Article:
In Generous Stadium Deal, Steve Ballmer Sets A New Standard For Team Owners

Steve Ballmer seems to understand the massive privilege he’s been granted as the owner of the Los Angeles Clippers. Sure, he paid handsomely for the franchise in 2014 when it was purchased for $2 billion. However, where other franchises have sought public funding for new stadiums, Ballmer is going in the opposite direction. He hasn’t simply opted to privately the new venture set to be constructed in Inglewood, he has also pledged $100 million of his own money to go back into the community.

For perspective, the next largest contribution from any NBA team was the Golden State Warriors who have invested between $18 million and $29 million into their community overall, according to ESPN. Both contributions are meaningful and ought to be praised. This is not the common trend in professional sports. Typically, when franchises seek to build a new venue, the money goes in the opposite direction. Teams turn to their local community to help foot the bill. And often times things end up disastrous for the cities and lucrative for the franchises.

The most extreme example is the deal Cincinnati struck with the Bengals in 2000, which reportedly has cost the city nearly $1 billion in taxpayer dollars. These sorts of deals can be catastrophic for local governments, often forcing them to slash their budgets just to stop themselves from going bankrupt. According to a report by the Brookings Institute from 2016, the federal government has lost over $3 billion subsidizing sports stadiums, despite no tangible way of calculating the positive economic impact of these projects.

Unfortunately, sports is an emotional business. Teams align themselves with a particular city or state as a means of generating loyalty. However, that loyalty cuts both ways, as when it’s time for a team to build a new stadium, they will threaten to leave the city as the Milwaukee Bucks did. Bucks owners Marc Lasry and Wes Edens claim they were justified in asking the city for $250 million. The team argued that if they could not get the public funding, that they’d be forced to moved the team for economic reasons. Of course, they also argued that the new arena will be a boost for the local economy. Whether or not that’s true remains to be seen.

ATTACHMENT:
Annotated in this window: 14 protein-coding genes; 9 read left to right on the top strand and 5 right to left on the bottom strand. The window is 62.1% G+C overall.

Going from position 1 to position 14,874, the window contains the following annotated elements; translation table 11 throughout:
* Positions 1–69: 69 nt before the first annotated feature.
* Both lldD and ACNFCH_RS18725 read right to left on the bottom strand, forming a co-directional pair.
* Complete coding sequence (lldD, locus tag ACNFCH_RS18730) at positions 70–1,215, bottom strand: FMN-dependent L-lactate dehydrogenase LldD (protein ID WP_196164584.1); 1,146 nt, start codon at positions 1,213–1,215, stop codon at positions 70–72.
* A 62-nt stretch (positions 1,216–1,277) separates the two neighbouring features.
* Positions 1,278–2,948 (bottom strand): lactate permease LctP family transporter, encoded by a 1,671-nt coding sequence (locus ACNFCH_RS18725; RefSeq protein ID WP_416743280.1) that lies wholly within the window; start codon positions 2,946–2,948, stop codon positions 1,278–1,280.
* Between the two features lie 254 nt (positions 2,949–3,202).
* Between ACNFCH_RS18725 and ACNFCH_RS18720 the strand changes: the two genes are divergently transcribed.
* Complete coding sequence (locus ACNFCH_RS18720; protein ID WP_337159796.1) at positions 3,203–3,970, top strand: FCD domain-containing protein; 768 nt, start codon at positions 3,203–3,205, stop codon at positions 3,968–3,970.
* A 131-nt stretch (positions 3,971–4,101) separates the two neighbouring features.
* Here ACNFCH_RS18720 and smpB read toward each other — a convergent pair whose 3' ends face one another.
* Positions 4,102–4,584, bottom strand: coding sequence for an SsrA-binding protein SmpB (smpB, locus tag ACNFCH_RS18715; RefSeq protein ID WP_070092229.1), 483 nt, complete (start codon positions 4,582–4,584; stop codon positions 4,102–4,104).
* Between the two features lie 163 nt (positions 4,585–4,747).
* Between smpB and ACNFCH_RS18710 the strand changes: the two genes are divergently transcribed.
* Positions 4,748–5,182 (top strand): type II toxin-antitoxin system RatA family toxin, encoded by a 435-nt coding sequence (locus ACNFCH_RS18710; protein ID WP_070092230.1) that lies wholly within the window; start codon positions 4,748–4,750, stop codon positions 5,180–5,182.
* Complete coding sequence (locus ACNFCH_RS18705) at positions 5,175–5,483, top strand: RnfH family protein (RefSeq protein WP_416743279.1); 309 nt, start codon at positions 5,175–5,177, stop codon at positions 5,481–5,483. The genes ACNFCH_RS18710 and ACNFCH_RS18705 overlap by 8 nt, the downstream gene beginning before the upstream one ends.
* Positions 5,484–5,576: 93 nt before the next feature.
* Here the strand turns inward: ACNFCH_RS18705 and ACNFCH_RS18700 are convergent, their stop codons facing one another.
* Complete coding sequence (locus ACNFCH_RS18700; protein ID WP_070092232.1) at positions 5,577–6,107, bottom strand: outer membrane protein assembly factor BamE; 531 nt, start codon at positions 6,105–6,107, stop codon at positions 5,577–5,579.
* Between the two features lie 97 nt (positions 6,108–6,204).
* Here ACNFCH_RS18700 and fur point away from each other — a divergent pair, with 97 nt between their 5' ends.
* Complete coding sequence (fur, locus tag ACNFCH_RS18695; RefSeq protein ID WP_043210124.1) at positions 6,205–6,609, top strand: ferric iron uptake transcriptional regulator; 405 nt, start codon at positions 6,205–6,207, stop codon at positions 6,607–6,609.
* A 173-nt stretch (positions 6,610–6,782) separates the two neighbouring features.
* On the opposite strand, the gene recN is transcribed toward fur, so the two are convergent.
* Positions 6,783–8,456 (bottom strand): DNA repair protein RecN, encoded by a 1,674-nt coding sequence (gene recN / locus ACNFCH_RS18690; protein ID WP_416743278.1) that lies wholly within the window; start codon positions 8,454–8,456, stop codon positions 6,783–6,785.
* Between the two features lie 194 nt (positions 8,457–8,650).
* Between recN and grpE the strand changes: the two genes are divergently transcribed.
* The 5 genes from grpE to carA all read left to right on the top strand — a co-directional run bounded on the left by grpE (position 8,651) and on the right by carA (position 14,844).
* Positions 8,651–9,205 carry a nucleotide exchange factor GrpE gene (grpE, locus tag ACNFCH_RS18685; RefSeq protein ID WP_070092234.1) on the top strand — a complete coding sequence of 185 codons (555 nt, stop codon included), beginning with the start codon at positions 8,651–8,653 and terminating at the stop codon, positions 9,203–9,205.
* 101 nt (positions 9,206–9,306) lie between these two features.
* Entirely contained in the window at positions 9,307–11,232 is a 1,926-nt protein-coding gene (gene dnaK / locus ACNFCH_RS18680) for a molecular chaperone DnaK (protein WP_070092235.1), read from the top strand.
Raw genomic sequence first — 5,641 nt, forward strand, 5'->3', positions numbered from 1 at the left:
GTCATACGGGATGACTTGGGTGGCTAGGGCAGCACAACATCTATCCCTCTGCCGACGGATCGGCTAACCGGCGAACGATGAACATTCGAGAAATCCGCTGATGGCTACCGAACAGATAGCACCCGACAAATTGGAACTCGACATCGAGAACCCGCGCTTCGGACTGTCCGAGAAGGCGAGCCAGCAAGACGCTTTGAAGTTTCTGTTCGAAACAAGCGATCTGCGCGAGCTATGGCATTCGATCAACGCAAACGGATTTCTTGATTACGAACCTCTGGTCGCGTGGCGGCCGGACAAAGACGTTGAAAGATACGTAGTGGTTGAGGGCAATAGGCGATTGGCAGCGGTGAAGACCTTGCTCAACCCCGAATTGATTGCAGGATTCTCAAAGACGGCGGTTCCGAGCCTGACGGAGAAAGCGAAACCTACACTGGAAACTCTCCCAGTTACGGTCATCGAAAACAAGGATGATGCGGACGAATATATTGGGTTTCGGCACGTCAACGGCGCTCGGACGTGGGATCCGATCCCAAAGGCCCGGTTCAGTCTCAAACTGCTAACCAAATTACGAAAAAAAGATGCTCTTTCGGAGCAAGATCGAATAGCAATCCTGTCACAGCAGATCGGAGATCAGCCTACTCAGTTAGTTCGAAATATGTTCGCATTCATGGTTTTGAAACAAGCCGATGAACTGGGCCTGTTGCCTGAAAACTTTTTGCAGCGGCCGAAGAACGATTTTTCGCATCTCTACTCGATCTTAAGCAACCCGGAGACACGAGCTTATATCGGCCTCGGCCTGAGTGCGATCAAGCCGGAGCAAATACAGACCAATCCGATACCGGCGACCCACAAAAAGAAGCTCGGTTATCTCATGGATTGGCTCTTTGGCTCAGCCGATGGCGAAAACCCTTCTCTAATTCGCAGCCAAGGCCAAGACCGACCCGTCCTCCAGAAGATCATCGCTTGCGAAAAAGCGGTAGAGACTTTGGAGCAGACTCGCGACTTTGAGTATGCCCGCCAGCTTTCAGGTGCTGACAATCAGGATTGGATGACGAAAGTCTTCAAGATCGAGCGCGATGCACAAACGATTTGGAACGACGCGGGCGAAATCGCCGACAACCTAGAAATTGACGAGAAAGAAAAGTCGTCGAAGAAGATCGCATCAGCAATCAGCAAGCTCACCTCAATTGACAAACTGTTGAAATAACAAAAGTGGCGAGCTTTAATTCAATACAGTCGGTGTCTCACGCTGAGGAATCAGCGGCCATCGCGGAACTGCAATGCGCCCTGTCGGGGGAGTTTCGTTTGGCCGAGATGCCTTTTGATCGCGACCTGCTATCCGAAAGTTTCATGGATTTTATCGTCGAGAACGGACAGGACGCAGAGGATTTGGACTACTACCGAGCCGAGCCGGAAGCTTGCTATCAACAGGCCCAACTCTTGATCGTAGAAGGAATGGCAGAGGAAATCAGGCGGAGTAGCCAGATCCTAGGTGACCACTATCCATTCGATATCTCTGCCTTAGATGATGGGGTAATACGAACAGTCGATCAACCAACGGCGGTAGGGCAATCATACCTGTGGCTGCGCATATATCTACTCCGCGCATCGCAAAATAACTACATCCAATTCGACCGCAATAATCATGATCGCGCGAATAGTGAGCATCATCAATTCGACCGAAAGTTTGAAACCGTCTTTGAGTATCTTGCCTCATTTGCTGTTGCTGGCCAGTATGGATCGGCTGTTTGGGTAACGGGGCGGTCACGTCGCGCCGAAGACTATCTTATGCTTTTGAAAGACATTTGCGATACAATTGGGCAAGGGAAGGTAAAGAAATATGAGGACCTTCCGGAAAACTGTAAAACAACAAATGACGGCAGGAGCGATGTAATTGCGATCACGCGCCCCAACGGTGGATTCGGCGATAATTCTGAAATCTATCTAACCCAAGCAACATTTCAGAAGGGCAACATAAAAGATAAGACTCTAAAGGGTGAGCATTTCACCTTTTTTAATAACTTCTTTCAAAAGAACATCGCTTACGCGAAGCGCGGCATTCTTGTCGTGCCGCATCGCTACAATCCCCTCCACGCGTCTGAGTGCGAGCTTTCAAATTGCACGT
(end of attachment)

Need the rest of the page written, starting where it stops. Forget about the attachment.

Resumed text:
For Steve Ballmer and the Clippers, there will be no hand-wringing about whether their new venue will be worth leaning on taxpayers because they didn’t ask for a dime. The optics of a man worth more than $50 billion asking the local government for financial assistance would be awkward to say the least. However, Ballmer could’ve certainly made the argument that it is common practice to secure some public financing. Instead, he made the call that while the public enjoys his team, it is not their responsibility to fund his ventures.

For Steve Ballmer to go above and beyond by donating $100 million to the local community– after not seeking any public funding– sends a strong message. Ballmer wants to put a top-notch product out on the court and wants his team to step out of the Lakers’ shadow by leaving Staples Center. And thankfully he’s going to do it in a way that should be welcomed by fans of the team as well as the citizens of Inglewood. Bravo, Steve Ballmer. Other owners ought to take note.

I'm a graduate of New York University with a B.S. in Sports Management and a concentration in Sports Law. I currently develop and produce media projects for athletes and...